When he came home he was carrying a gift box. “What’s in the box?”

“Oh, just my present from [Winnie].”

“So what did she get you?”

“It’s weird, they’re just clothes, they aren’t themed or anything, they aren’t related to me in any way shape or form. I don’t know what to think!”

“Well, they seem nice. What did she think of your gift that you gave her?”

“Oh, she looooved it!”

“Really, how do you know?”

“She screamed, ‘I loooove it, thank you!’ and then she hugged me for at least ten Mississippis!”

valentines dayFeb 9

What a fun little surprise package from our friends in Japan! ThanksVanessa Alaniz Lee Japanese Pokemon cards should help munchkin ensure he rocks Winnie’s Valentines Day this year!

Feb 17

Who knows? It may just be a cliff hanger to this season, but Valentines Day turned out to be a little bit of a heartbreak from one Winnie Cooper. You would have never known it from the first two days of the weekend with exchanges of sweets and Pokemon cards and over an hour on the phone (a first). But last night after spending the evening at the neighbors, he came home with “Girls Suck!” Looks like she’s really starting to focus on high school plans. We’ll see what happens next season. Hard to see the munchkin so bummed.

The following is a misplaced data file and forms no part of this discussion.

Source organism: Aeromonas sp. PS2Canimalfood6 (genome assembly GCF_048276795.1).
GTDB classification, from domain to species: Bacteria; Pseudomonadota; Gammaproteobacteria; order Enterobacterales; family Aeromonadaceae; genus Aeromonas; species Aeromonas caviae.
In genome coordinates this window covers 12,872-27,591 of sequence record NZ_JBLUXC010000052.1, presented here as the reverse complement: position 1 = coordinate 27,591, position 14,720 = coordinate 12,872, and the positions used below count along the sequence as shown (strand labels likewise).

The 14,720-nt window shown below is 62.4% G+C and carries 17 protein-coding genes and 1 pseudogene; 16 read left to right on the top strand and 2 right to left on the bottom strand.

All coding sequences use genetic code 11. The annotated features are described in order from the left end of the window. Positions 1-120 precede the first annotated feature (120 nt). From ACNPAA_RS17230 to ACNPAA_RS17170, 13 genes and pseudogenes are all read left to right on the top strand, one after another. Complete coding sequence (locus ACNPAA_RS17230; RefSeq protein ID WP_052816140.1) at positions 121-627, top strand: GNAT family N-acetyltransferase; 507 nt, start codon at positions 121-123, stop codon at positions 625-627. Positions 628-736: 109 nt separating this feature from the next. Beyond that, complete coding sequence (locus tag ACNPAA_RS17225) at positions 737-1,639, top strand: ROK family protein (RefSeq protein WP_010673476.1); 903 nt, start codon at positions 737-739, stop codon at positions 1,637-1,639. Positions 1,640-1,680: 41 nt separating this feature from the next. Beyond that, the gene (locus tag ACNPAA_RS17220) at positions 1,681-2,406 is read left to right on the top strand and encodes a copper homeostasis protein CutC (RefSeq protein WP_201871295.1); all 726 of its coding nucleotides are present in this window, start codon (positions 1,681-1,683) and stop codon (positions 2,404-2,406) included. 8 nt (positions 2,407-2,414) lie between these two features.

Mar 26

The Winnie Chronicles return!

Conversation last night:
“So where’s munchkin?”
“He went for a walk with [Winnie].”
Enter Munchkin.
“So how was your walk?”
“Good, really good. We talked about how nervous we were thinking about kissing someone for the first time.”
Exit munchkin.

Soooo, that was interesting.

June 11

The Winnie Cooper Roller Coaster

Munchkin called me from the bus in the morning to let me know he got on the bus safely:

“Mom, I’m on the bus.” (Sounding down)

“What’s wrong?”

“I don’t know, I think [Winnie’s] mad at me.”

“Why do you think that?”

“She’s acting weird and she’s not really talking to me.”

“Why don’t you ask her what’s wrong?”

“Yeah, maybe I will.”